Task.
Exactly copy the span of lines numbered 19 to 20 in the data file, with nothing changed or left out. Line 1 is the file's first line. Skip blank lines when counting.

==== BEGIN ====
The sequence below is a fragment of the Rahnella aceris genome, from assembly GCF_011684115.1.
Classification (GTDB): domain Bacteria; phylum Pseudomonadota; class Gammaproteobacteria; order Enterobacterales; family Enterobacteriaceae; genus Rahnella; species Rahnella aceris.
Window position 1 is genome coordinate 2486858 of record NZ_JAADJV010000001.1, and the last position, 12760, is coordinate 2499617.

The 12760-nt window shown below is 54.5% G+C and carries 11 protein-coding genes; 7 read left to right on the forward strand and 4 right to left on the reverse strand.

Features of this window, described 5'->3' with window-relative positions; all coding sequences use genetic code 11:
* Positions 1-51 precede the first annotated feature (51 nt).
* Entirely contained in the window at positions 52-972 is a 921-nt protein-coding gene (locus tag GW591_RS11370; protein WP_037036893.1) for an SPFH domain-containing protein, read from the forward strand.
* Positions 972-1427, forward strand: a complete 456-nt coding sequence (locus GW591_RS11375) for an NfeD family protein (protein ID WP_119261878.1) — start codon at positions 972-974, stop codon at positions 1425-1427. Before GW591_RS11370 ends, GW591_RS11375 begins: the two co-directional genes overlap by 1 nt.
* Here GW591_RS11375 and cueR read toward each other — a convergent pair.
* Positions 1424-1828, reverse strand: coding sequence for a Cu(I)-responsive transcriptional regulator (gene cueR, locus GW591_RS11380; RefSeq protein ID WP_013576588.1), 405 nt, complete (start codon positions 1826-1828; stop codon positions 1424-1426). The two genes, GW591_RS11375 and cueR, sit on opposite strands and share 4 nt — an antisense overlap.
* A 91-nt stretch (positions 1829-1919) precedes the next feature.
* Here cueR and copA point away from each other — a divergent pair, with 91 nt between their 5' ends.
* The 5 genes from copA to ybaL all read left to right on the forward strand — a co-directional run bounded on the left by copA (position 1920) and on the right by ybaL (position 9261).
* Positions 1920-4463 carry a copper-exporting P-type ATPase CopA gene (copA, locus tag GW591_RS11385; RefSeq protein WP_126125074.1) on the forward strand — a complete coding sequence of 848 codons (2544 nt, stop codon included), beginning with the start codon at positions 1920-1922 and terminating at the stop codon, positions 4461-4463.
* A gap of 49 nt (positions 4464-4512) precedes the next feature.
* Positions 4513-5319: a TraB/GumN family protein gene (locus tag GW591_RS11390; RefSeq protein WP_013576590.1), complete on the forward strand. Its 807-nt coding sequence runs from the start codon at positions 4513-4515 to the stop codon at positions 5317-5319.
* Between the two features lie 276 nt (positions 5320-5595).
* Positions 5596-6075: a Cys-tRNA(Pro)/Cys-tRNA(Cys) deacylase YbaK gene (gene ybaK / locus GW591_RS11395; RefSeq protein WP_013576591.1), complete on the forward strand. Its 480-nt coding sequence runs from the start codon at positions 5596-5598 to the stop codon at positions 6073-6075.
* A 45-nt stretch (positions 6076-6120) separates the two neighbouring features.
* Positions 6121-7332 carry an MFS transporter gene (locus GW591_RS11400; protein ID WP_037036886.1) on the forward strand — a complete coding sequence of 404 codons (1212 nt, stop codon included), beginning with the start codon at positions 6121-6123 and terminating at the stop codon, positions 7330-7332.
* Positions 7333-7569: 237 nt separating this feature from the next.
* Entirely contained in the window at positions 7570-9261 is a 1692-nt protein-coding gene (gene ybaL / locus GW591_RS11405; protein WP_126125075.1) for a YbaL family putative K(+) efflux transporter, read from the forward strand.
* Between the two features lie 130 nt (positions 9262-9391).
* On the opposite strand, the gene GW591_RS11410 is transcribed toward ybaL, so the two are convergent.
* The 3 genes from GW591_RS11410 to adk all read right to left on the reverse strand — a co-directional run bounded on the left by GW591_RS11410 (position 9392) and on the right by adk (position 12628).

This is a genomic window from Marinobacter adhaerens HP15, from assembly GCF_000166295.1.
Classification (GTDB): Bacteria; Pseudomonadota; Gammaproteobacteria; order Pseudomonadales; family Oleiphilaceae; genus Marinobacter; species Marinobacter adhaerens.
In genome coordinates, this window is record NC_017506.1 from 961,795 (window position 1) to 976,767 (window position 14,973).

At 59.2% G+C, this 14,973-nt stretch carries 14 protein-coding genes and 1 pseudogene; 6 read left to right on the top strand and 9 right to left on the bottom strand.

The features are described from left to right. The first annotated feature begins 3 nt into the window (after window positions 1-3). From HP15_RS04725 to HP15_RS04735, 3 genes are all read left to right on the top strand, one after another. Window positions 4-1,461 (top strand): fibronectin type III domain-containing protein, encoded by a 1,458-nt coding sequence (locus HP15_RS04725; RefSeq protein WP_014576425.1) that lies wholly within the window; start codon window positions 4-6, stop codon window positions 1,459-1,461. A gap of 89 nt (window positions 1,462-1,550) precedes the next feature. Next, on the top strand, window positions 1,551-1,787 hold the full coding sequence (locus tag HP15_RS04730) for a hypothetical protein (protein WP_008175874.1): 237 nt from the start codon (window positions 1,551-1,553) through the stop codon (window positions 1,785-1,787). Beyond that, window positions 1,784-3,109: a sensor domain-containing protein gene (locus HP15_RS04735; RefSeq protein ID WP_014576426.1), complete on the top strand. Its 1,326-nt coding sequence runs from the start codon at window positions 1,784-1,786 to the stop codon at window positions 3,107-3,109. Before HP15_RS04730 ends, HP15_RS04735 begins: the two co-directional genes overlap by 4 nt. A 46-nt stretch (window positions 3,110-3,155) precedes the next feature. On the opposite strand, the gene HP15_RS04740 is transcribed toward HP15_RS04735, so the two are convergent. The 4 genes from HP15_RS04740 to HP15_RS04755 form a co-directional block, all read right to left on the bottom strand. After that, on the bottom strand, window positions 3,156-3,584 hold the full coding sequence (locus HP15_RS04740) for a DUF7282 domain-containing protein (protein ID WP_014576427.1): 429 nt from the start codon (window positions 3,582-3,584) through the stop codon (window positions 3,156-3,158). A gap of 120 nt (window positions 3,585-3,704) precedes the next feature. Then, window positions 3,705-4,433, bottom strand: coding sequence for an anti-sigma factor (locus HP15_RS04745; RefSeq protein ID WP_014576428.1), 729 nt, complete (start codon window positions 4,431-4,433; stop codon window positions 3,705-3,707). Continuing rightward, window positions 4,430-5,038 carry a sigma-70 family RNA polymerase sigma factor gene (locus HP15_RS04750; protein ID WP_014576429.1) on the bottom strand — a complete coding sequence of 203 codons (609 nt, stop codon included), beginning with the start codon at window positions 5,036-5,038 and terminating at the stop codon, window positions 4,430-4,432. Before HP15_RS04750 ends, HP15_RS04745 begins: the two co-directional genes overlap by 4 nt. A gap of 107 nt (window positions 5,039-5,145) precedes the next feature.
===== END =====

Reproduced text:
* A 45-nt stretch (positions 6076-6120) separates the two neighbouring features.
* Positions 6121-7332 carry an MFS transporter gene (locus GW591_RS11400; protein ID WP_037036886.1) on the forward strand — a complete coding sequence of 404 codons (1212 nt, stop codon included), beginning with the start codon at positions 6121-6123 and terminating at the stop codon, positions 7330-7332.